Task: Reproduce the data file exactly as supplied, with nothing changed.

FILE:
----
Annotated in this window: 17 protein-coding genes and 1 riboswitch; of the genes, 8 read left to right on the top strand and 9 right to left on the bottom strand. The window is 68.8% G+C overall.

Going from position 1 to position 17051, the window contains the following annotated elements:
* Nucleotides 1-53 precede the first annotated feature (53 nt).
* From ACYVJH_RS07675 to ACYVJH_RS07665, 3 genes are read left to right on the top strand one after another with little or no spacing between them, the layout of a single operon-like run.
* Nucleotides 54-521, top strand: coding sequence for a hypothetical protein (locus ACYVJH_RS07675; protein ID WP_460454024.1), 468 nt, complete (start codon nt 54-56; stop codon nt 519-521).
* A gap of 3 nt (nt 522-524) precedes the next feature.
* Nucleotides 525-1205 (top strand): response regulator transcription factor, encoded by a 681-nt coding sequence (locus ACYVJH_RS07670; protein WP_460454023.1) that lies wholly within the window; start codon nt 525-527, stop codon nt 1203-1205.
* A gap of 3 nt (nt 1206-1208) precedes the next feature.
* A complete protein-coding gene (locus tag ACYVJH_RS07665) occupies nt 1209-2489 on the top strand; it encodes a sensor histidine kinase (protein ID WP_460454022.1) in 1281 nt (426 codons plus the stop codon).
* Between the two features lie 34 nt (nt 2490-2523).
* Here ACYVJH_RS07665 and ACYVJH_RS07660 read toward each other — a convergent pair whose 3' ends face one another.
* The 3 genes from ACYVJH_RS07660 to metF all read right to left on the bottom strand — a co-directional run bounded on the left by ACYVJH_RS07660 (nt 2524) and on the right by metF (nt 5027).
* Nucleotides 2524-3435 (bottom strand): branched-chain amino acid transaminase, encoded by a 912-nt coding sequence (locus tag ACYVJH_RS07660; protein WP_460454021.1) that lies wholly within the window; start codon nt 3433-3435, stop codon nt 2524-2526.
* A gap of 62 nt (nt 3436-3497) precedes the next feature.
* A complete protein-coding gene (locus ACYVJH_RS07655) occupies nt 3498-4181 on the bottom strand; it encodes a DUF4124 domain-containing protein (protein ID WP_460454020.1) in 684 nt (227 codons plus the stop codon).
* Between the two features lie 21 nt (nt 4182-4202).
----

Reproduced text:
Annotated in this window: 17 protein-coding genes and 1 riboswitch; of the genes, 8 read left to right on the top strand and 9 right to left on the bottom strand. The window is 68.8% G+C overall.

Going from position 1 to position 17051, the window contains the following annotated elements:
* Nucleotides 1-53 precede the first annotated feature (53 nt).
* From ACYVJH_RS07675 to ACYVJH_RS07665, 3 genes are read left to right on the top strand one after another with little or no spacing between them, the layout of a single operon-like run.
* Nucleotides 54-521, top strand: coding sequence for a hypothetical protein (locus ACYVJH_RS07675; protein ID WP_460454024.1), 468 nt, complete (start codon nt 54-56; stop codon nt 519-521).
* A gap of 3 nt (nt 522-524) precedes the next feature.
* Nucleotides 525-1205 (top strand): response regulator transcription factor, encoded by a 681-nt coding sequence (locus ACYVJH_RS07670; protein WP_460454023.1) that lies wholly within the window; start codon nt 525-527, stop codon nt 1203-1205.
* A gap of 3 nt (nt 1206-1208) precedes the next feature.
* A complete protein-coding gene (locus tag ACYVJH_RS07665) occupies nt 1209-2489 on the top strand; it encodes a sensor histidine kinase (protein ID WP_460454022.1) in 1281 nt (426 codons plus the stop codon).
* Between the two features lie 34 nt (nt 2490-2523).
* Here ACYVJH_RS07665 and ACYVJH_RS07660 read toward each other — a convergent pair whose 3' ends face one another.
* The 3 genes from ACYVJH_RS07660 to metF all read right to left on the bottom strand — a co-directional run bounded on the left by ACYVJH_RS07660 (nt 2524) and on the right by metF (nt 5027).
* Nucleotides 2524-3435 (bottom strand): branched-chain amino acid transaminase, encoded by a 912-nt coding sequence (locus tag ACYVJH_RS07660; protein WP_460454021.1) that lies wholly within the window; start codon nt 3433-3435, stop codon nt 2524-2526.
* A gap of 62 nt (nt 3436-3497) precedes the next feature.
* A complete protein-coding gene (locus ACYVJH_RS07655) occupies nt 3498-4181 on the bottom strand; it encodes a DUF4124 domain-containing protein (protein ID WP_460454020.1) in 684 nt (227 codons plus the stop codon).
* Between the two features lie 21 nt (nt 4182-4202).